Katherine Evans
Oct 14, 2016 rated it it was amazing
This book is a great introduction to understanding the current conflict in Syria, but definitely allow it to be a jumping off point to dig in even deeper. As a person who desperately wants to go to Syria but likely never will, this book did an excellent job of letting me "see" it in its pre-revolution beauty. My favorite thing is how Darke's love of Syrians and Syria is palpable. She will make you love them too, and the world needs that right now.
Chantal Ladias
Dec 26, 2017 rated it really liked it
I only like books I can identify with because they speak to my soul or the souls of my predecessors ... there is an element of grace and intimacy with nature in the Otoman culture that Diana Darke is drawn to. I understand her love for this house . She gives us an inside knowledge of the humanitarian crisis and also her journey to Damascus. How did we let this drama and these horrors take place ? It seems that this journey to and from Damascus has also led to an enlightened experiences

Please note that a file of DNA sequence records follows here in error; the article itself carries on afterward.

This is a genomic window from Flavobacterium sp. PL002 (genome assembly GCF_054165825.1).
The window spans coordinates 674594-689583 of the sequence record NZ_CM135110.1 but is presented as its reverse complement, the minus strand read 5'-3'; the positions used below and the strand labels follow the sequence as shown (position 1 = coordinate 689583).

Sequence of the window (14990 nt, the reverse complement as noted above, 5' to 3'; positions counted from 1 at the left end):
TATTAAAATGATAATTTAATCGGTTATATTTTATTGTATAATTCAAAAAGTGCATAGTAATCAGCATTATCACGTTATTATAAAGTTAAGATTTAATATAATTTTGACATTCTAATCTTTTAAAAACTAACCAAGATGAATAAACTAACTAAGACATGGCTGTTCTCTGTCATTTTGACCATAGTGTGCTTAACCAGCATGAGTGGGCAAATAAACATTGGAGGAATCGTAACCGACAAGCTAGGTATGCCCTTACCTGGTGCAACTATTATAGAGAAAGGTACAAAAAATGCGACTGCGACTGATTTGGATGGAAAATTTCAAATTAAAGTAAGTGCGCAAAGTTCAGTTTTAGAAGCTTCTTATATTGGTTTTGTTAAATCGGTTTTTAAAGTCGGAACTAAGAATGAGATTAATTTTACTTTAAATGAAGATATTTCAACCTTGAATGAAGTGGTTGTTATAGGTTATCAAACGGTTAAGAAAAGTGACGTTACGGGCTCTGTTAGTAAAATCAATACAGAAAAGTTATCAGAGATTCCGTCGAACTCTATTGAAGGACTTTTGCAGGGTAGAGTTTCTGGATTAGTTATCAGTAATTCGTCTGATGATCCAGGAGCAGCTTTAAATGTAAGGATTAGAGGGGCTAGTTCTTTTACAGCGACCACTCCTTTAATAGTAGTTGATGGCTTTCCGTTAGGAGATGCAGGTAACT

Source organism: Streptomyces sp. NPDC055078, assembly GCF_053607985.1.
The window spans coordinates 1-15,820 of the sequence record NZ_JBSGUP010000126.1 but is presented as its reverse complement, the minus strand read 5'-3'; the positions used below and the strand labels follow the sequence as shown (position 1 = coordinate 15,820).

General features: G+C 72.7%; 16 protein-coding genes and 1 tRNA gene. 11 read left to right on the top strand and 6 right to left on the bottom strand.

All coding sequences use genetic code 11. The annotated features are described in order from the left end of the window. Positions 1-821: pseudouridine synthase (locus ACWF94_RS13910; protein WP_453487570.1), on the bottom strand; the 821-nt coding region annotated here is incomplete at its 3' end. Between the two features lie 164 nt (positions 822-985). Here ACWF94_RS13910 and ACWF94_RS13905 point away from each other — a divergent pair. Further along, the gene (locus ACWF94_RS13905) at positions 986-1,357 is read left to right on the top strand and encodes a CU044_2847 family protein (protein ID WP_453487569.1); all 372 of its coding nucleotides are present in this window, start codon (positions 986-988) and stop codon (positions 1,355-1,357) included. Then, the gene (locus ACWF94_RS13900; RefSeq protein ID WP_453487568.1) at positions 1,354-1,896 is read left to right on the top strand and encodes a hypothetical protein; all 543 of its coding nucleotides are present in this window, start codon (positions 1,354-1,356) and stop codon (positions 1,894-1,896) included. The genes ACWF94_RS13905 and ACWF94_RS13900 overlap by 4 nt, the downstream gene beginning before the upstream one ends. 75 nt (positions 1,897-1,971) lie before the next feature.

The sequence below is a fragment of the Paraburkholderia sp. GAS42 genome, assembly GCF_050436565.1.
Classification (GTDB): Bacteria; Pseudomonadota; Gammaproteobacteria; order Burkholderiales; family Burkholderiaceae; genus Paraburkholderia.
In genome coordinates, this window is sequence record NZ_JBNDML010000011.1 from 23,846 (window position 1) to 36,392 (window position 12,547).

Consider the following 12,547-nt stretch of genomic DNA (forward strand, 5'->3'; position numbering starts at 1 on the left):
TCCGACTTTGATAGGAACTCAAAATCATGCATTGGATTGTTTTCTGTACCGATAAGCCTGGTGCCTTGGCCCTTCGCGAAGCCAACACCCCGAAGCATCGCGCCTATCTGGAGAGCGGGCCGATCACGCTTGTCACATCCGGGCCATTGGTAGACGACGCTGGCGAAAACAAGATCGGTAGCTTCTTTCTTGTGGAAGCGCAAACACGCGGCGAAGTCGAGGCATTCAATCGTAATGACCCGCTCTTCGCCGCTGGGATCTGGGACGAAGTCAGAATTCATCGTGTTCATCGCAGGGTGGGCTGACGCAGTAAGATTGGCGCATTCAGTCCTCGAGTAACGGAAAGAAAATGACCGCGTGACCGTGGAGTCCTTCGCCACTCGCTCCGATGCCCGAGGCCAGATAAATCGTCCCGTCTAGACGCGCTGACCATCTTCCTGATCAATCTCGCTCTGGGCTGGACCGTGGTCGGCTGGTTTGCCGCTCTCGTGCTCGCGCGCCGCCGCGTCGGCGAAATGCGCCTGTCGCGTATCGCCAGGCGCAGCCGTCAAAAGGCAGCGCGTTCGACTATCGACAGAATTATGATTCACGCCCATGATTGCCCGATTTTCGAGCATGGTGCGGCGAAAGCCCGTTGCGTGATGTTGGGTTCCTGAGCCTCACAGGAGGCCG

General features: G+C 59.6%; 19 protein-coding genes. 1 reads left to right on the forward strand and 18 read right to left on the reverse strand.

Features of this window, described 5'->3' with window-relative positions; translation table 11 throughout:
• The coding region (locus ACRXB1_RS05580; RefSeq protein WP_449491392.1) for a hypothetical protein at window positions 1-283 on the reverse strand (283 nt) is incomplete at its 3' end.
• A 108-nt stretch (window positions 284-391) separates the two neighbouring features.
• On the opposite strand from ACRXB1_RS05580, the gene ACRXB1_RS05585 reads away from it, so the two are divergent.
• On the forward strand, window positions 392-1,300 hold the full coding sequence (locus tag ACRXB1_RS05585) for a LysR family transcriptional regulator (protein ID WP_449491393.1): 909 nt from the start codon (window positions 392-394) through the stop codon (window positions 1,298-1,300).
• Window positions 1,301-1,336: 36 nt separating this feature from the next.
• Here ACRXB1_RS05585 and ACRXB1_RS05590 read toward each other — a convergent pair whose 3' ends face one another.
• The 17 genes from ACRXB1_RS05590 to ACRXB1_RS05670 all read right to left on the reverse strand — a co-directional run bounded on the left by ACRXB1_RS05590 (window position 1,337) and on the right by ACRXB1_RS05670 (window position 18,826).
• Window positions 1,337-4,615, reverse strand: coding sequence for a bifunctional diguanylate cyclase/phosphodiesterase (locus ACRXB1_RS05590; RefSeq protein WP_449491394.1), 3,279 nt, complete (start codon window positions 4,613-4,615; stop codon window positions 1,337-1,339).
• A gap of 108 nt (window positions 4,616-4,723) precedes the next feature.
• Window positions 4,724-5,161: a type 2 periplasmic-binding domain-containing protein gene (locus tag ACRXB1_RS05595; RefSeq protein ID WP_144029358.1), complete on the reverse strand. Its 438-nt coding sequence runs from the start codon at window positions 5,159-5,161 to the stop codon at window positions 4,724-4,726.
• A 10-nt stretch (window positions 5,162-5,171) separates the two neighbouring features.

Lucine Van Stappen Gevorgyan
Sep 01, 2015 rated it it was amazing
A wonderfully written book, which gives a detailed description of the situation in Syria.
What makes this book more than just a well-documented text, is the passion with which Diana Dark describes her love for this country, her 'kaleidoscope courtyard' and the people of Syria. Thanks to her imaginative words, Syria rises from dust and war like a queen in all its glory.
Oct 31, 2016 added it
Shelves: memoir
This was a fascinating book that intensified my sadness that I will likely never be able to see the places and sites in and around Syria, but I was a little put off by the author's claim to be telling "the true story behind the Syrian Revolution" and by her apparent blindness to her own potentially privileged position in Syria.
Ross Chambers
Sep 27, 2015 rated it really liked it
An inside view of the Syrian Revolution, says it all really. A great insight and just a small taster of life in Syria. The sun will shine on Syria once again in time, but before that can happen more horror must endure. Brilliant read.
Julie Wittman
Mar 10, 2016 rated it liked it